You are here



Dear Cooperators,


Greetings from the ICA-AP Committee on Women!


This year’s International Women’s Day theme is “Invest in Women, Accelerate Progress”. The theme seeks to highlight actions toward closing the gender gap to create prosperous economies and ensure sustainable societies. The UN Women has identified the following five key areas where joint actions are required: (1) Investing in women as a human rights issue;(2) Ending poverty;(3) Shifting to a green economy and care society; (4) Implementing gender-responsive financing; and (5) supporting feminist change makers.


Over the past 25 years, the ICA-AP Committee on Women has taken numerous initiatives that echo the message of this year’s International Women’s Day. Since its inception, the Committee has served as an international platform for women cooperators across the region where they are given opportunities to make themselves visible, voice their views and experiences, and build connections while responding to the emerging needs of capacity-building of women through various programs. This year, the Committee has been implementing its activities with newly adopted strategic pillars: 1) Economic empowerment 2) Social empowerment 3) Knowledge, education, and training, and 4) Solidarity.


Our Committee and its members have taken important and systematic steps to invest in women and mainstream them in their organisations and line of work. They have achieved this by setting up women and gender advancement committees; advocating for women’s reservation in management and leadership positions; and giving equal opportunities to women irrespective of their age, experiences, and social background; thus, promoting diversity and gender-inclusion in cooperatives.


Investment in women cooperators in Asia and the Pacific region has yielded desirable results vis-à-vis women’s empowerment and sustainable development.


Let me highlight some examples. Toward ending poverty for all, the Gujarat Mahila Credit Cooperative Society (GMCC) in India provides support and guidance to women in various areas such as entrepreneurship, micro-credit, health, and education. Skills-based training programs for women members opened new avenues of employment and entrepreneurship and improved their economic status in society.


Toward a care society, iCOOP in the Republic of Korea has evolved from promoting ‘ethical consumerism’ to ‘healing and restoring’ and ‘lifecare movement’ for the security of members by creating a trust-based healthy society which is deeply related to the health of the planet Earth. ANGKASA in Malaysia through its Women’s Committee supports kindergarten and childcare facilities which not only provide a nurturing environment for children but also enable working women to pursue their careers effectively. Rah-e-Roshd Educational Complex (RCEC) in Iran set up by seven mothers to start kindergarten in 1985, offers sustainable jobs to educated women and provides a nurturing environment to children as the largest educational cooperative in the country.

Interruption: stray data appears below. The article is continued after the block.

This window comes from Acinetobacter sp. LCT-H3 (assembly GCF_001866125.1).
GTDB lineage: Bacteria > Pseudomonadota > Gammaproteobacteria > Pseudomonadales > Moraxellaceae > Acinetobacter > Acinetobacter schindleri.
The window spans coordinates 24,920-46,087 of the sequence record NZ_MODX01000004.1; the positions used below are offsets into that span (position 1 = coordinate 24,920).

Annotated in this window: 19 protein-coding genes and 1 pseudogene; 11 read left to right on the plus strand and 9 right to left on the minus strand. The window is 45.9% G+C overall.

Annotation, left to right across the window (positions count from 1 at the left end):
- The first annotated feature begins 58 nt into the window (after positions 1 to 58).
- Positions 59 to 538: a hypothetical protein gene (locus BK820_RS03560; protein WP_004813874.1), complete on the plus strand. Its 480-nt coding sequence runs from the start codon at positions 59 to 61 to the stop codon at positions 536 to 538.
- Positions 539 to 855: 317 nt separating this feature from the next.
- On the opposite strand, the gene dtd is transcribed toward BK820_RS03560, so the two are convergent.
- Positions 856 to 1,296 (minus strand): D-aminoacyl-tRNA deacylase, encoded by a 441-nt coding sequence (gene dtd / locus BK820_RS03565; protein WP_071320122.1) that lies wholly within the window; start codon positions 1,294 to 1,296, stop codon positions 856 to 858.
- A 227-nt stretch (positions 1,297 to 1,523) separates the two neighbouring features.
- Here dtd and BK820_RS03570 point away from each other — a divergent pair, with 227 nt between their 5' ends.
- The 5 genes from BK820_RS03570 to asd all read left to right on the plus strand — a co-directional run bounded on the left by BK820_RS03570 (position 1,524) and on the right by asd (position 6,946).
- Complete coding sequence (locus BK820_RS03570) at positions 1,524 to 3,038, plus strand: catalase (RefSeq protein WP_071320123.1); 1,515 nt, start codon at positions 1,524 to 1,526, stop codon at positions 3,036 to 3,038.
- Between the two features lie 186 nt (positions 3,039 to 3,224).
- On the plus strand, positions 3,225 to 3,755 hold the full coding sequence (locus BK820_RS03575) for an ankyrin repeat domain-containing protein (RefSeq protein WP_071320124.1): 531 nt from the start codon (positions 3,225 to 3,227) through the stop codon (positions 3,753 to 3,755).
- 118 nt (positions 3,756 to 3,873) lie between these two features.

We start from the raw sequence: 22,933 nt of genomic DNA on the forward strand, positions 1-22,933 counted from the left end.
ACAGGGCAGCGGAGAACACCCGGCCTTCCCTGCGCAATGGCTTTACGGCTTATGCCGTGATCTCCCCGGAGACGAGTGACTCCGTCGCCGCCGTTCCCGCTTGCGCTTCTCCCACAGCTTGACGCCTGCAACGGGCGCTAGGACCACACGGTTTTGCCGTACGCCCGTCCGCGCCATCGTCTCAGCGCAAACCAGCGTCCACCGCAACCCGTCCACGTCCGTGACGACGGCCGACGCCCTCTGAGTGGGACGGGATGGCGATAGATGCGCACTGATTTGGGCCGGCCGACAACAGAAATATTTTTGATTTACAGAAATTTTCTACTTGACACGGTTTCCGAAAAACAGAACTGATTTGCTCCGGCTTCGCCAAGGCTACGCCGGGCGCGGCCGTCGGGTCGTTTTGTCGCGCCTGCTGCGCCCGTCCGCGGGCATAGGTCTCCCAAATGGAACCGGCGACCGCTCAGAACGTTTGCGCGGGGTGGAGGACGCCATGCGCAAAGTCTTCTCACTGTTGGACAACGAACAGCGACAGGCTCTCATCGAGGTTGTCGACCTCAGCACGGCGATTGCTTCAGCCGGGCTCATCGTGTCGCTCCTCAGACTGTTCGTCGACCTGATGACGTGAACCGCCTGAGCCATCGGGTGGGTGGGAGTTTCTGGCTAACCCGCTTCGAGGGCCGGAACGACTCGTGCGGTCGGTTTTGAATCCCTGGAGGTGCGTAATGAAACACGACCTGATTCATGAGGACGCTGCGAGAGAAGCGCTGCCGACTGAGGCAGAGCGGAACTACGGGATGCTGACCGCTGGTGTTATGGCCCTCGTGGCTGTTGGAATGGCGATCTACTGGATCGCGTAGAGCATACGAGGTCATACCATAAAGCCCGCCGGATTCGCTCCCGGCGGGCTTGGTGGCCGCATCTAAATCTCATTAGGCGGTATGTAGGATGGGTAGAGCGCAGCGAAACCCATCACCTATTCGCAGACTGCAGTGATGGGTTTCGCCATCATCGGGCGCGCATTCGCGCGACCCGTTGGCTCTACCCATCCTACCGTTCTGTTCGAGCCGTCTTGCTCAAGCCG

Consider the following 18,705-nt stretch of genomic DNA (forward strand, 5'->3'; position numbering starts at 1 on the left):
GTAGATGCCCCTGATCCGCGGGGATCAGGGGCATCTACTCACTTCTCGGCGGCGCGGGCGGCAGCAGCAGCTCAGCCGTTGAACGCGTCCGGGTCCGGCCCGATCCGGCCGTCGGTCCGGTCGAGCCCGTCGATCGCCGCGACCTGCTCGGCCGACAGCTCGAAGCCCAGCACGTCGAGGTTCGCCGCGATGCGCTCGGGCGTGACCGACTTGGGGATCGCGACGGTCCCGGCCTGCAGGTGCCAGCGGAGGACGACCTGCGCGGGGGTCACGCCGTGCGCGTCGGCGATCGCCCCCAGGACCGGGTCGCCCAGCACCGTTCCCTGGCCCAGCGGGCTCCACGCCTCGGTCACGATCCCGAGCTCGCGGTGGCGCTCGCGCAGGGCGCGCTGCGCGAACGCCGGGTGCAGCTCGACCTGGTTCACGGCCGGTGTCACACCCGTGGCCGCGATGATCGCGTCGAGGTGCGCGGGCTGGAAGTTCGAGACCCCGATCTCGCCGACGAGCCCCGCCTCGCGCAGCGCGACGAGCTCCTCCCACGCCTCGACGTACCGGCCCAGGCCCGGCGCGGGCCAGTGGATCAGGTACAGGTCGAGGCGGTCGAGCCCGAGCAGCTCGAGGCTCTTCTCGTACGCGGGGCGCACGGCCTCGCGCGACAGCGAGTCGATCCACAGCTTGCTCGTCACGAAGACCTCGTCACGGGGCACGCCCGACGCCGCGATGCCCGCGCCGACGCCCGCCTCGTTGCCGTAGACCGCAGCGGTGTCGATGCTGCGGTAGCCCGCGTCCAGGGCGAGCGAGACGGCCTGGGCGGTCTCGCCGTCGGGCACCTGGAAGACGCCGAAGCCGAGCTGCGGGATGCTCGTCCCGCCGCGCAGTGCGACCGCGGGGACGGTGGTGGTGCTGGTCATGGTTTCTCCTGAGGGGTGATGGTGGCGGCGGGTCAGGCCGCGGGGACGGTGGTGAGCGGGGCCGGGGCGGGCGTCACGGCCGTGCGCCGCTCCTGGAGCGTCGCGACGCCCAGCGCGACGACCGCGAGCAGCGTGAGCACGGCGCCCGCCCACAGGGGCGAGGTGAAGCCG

Toward promoting gender equality in cooperatives, the cooperative movement in Nepal has successfully advocated for the reservation of women in cooperative governance and decision-making. The Cooperative Act of Nepal, which mandates 33% reservation for women on the Board of Directors in cooperatives, improved organizational governance and efficiency and empowered women in their communities. A study conducted by the Business Council of Co-operatives and Mutuals (BCCM) in Australia revealed significant improvements in gender diversity among chairs and Chief Executives of Australia’s Top 100 cooperative and mutual enterprises (CMEs). In 2022, 23% of the CEO positions among the Top 100 CMEs were held by women.


As these examples, recent discussions and reports by the ICA-AP Committee on Women indicate that the cooperative movement in the Asia and Pacific is progressing well in its commitment to gender equality. However, the journey ahead is not simple. We need to identify new and innovative ways to make our impact effective, visible, and lasting.


Furthermore, amidst the intersecting challenges, the achievement of gender equality remains a distant goal. The snapshot on Women’s Leadership in Asia and the Pacific by UN Women Asia and Pacific states that “in Asia and the Pacific, women’s role as leaders and agents of change is being increasingly recognized. In recent years, governments, political bodies, businesses, and corporations have moved towards gender parity, although this progress remains slow”. This brings to our attention that investment in women is required holistically; not only through resource allocation but also by giving women fair and equitable opportunities to learn, grow, and prosper.


In my closing remarks, I would like to urge my fellow cooperators in the Asia and Pacific region to continue allocating their time to hear, see, understand, and acknowledge women’s voices and facilitate dialogues so that we continue to prosper collectively and develop sustainably. 


Best wishes,

Chitose Arai,


ICA-AP Committee on Women